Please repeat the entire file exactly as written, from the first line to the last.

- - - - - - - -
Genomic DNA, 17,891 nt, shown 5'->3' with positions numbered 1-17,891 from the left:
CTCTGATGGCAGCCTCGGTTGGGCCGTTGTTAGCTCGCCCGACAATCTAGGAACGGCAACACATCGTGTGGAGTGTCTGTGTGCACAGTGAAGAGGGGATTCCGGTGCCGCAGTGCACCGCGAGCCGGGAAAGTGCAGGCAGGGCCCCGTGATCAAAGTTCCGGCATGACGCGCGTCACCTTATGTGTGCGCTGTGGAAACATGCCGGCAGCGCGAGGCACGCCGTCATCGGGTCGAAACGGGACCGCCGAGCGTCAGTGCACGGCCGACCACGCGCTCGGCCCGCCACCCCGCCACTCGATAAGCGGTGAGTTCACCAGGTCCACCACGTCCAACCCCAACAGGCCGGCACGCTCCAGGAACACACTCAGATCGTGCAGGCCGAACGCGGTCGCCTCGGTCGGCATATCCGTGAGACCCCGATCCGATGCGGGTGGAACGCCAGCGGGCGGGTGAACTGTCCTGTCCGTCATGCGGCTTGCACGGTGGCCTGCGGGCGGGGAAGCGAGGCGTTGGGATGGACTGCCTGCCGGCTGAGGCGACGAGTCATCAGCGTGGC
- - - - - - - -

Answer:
Genomic DNA, 17,891 nt, shown 5'->3' with positions numbered 1-17,891 from the left:
CTCTGATGGCAGCCTCGGTTGGGCCGTTGTTAGCTCGCCCGACAATCTAGGAACGGCAACACATCGTGTGGAGTGTCTGTGTGCACAGTGAAGAGGGGATTCCGGTGCCGCAGTGCACCGCGAGCCGGGAAAGTGCAGGCAGGGCCCCGTGATCAAAGTTCCGGCATGACGCGCGTCACCTTATGTGTGCGCTGTGGAAACATGCCGGCAGCGCGAGGCACGCCGTCATCGGGTCGAAACGGGACCGCCGAGCGTCAGTGCACGGCCGACCACGCGCTCGGCCCGCCACCCCGCCACTCGATAAGCGGTGAGTTCACCAGGTCCACCACGTCCAACCCCAACAGGCCGGCACGCTCCAGGAACACACTCAGATCGTGCAGGCCGAACGCGGTCGCCTCGGTCGGCATATCCGTGAGACCCCGATCCGATGCGGGTGGAACGCCAGCGGGCGGGTGAACTGTCCTGTCCGTCATGCGGCTTGCACGGTGGCCTGCGGGCGGGGAAGCGAGGCGTTGGGATGGACTGCCTGCCGGCTGAGGCGACGAGTCATCAGCGTGGC